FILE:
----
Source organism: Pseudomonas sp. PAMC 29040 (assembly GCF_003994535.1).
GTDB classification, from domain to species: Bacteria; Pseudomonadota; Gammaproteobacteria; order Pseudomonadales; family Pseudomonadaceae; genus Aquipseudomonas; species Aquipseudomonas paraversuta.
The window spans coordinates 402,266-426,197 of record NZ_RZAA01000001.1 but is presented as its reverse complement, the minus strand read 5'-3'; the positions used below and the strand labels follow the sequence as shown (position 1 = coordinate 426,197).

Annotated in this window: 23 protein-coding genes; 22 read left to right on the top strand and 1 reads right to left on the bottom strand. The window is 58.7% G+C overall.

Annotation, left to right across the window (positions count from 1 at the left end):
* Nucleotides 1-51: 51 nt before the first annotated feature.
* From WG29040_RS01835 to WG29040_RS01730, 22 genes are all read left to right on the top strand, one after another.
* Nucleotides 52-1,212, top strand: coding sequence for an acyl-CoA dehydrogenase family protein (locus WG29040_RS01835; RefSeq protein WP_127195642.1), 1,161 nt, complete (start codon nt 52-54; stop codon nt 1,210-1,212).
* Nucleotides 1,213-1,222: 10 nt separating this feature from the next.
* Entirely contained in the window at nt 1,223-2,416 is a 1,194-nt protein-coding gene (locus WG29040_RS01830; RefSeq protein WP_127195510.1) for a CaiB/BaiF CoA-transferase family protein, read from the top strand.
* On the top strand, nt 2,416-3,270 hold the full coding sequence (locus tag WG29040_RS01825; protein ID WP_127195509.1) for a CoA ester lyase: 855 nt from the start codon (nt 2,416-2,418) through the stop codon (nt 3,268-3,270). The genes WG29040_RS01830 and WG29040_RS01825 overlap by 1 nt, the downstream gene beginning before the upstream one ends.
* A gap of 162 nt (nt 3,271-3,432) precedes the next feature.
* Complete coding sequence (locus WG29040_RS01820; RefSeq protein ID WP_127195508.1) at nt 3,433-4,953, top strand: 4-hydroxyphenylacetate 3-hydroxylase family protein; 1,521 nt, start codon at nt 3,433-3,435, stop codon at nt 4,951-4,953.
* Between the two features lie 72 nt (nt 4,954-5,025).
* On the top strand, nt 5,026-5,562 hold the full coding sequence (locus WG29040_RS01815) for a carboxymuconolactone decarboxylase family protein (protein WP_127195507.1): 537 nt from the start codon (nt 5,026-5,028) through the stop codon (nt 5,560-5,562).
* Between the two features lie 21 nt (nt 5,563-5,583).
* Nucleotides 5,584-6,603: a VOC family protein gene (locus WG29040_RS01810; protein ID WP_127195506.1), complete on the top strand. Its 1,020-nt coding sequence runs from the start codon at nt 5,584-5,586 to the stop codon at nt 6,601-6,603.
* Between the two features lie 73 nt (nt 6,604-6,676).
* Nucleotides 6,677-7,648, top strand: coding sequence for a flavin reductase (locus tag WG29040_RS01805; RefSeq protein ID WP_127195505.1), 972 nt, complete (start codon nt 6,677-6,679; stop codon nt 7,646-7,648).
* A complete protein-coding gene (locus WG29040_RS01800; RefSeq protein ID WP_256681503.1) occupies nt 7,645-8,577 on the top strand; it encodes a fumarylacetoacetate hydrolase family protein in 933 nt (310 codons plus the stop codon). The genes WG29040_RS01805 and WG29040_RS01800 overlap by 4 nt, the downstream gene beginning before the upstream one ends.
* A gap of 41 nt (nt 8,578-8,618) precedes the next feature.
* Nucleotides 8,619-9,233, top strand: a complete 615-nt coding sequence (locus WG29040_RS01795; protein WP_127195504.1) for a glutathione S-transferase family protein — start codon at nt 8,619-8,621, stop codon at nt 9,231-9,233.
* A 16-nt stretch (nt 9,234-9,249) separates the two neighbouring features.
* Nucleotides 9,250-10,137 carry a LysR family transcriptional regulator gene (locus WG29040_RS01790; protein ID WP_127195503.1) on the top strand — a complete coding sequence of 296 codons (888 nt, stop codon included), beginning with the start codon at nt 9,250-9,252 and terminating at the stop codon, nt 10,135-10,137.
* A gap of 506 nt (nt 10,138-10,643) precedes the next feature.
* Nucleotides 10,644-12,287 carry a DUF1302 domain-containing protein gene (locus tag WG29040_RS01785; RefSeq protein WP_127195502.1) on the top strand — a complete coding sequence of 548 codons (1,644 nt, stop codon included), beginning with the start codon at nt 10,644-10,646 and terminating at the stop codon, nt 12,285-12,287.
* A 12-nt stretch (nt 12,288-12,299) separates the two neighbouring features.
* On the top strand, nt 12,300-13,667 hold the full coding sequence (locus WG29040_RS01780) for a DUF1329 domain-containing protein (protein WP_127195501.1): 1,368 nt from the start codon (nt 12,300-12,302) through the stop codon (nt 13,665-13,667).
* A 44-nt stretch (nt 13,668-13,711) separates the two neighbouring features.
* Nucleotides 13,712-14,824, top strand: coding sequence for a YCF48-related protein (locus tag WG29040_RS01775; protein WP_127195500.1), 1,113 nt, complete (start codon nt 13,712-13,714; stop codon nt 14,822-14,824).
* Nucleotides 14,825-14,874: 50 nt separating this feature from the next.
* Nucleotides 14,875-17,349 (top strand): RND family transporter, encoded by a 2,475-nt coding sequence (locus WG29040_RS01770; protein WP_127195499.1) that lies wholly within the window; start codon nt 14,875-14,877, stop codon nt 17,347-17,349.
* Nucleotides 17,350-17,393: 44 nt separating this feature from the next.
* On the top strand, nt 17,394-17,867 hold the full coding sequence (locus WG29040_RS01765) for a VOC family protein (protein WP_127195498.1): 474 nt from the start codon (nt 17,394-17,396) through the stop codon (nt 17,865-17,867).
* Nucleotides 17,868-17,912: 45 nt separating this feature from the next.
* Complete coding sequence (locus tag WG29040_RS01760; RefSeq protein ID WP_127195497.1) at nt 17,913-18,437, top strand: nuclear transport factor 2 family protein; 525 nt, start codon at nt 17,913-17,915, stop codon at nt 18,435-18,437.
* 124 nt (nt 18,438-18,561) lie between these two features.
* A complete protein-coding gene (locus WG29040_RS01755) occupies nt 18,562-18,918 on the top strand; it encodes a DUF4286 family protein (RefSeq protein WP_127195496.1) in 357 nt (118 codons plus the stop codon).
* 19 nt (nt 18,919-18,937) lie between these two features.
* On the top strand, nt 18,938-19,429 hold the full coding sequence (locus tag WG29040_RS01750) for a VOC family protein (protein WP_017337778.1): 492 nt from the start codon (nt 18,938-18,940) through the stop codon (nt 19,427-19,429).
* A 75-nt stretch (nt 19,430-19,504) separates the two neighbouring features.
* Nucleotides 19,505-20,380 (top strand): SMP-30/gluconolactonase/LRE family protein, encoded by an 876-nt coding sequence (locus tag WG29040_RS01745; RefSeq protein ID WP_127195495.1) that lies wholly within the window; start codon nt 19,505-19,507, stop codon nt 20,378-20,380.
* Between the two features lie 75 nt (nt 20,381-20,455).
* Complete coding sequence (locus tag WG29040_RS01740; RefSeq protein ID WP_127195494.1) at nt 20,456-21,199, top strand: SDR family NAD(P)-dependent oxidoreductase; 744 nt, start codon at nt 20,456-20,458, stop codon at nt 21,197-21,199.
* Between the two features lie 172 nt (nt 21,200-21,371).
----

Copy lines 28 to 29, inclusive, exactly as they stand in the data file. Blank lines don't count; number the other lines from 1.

* On the top strand, nt 12,300-13,667 hold the full coding sequence (locus WG29040_RS01780) for a DUF1329 domain-containing protein (protein WP_127195501.1): 1,368 nt from the start codon (nt 12,300-12,302) through the stop codon (nt 13,665-13,667).
* A 44-nt stretch (nt 13,668-13,711) separates the two neighbouring features.